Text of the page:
A Move for Fair-trade in Africa | Sara

[ ‘SHARE’ Nov-Dec 2015 ] TAKING ACTION

Written by: Sara

Loathing for unfair trading

People often think of Africa’s poverty and unending problems. Colonial aggression severely exploited African lives and natural resources, African raw materials such as cotton, coffee and cocoa beans were bought way below market price by European countries but resold worldwide as high-end products after further processing. European traders made the maximum profit while African farmers remained destitute and exposed to the risk of losing everything if disaster strikes. Isn’t it ironic that many such farmers never tasted the coffee or chocolate they grew because they could not afford it?

Sick and tired of charity

Many African countries became independent in the 1960s, but politically they are either ruled by dictators or troubled by ethnic power struggles which damage their economies. This coupled with underdeveloped infrastructures greatly stifle their economic development. Although international charitable funding helps Africa meet urgent needs, a deeper (and invisible) level of problems is formed, such as a weakling mentality, irresponsibility or dependence, and dying entrepreneurial intentions. Africa’s general economy is stagnant and many countries are in great debt, making poverty eradication seems impossible.

Yearning for fair-trading

In recent years, many in Africa have cried out, “We are tired of charity! Give us fair-trading!” Nowadays Sino-African trade is going strong and Africans greatly welcome China exchanging infrastructure projects for African natural resources. When I heard their cry, I co-started a company in Hong Kong two years ago called SAWA Africa which buys products directly from the producers, maximising profits for them and their workers. We import quality products from East Africa, such as organic unrefined shea butter from Uganda and fair-trade ceramic accessories from Kenya. As our company grows, we create employment opportunities for the African people and with steady employment they will depend less on charity.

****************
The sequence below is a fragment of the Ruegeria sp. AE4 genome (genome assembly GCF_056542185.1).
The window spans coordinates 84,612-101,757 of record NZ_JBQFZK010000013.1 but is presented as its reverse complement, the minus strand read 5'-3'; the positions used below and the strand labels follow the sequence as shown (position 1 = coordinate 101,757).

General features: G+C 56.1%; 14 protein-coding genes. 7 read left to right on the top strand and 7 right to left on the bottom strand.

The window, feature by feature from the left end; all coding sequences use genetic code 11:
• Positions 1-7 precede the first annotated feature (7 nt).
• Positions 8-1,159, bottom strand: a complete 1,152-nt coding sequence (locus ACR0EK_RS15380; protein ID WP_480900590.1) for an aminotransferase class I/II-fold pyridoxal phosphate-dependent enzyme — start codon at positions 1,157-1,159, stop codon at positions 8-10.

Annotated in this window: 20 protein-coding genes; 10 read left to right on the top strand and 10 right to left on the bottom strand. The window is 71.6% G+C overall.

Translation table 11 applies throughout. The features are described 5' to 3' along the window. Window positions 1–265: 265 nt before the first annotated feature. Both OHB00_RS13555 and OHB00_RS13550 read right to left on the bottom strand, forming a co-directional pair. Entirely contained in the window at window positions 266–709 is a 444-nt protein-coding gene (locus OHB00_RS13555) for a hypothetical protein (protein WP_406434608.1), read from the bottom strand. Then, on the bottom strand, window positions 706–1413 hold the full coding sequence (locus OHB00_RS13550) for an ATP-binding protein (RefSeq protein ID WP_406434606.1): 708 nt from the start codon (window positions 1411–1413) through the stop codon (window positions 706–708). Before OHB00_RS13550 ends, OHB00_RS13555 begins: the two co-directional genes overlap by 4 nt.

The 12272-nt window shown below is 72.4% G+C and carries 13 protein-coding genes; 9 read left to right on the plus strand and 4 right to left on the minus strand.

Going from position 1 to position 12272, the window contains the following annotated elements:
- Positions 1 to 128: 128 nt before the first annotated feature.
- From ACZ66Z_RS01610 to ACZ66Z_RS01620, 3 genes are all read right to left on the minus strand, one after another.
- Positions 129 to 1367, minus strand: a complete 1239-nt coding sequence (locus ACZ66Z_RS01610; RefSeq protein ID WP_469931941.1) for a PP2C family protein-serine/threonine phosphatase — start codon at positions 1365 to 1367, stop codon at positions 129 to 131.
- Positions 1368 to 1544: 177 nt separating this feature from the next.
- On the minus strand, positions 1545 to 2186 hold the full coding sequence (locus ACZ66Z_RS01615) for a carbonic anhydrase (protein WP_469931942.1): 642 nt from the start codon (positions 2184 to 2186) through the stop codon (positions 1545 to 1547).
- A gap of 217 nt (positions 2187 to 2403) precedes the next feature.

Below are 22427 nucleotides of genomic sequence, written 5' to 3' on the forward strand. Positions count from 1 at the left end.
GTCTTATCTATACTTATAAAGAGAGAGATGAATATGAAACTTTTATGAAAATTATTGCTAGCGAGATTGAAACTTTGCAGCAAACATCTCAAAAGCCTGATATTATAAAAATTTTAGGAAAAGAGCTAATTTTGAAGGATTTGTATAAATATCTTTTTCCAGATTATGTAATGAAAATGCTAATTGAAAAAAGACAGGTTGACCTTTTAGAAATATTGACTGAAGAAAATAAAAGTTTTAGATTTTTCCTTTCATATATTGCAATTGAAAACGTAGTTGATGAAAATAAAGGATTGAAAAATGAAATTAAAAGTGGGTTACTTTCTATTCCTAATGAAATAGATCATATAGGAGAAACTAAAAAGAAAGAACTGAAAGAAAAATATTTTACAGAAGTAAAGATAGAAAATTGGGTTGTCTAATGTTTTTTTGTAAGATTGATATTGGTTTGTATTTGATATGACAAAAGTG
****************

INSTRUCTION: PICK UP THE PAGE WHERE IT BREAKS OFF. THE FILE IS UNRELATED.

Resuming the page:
A “love to the end” mission

That is how SAWA Africa tries to work for the African people. God planted in me a love for them for over a decade when I started volunteer work in Africa in their times of disaster, famine or terrorist attacks. Now with our socially responsible business we are helping the Africans in a way they feel respected. We pray that this will be a sustainable ministry, not to maximise profits but love to the end.

The writer is the founder of SAWA Africa, and through the fair-trade platform sells African products and creates employment opportunity for the African people.

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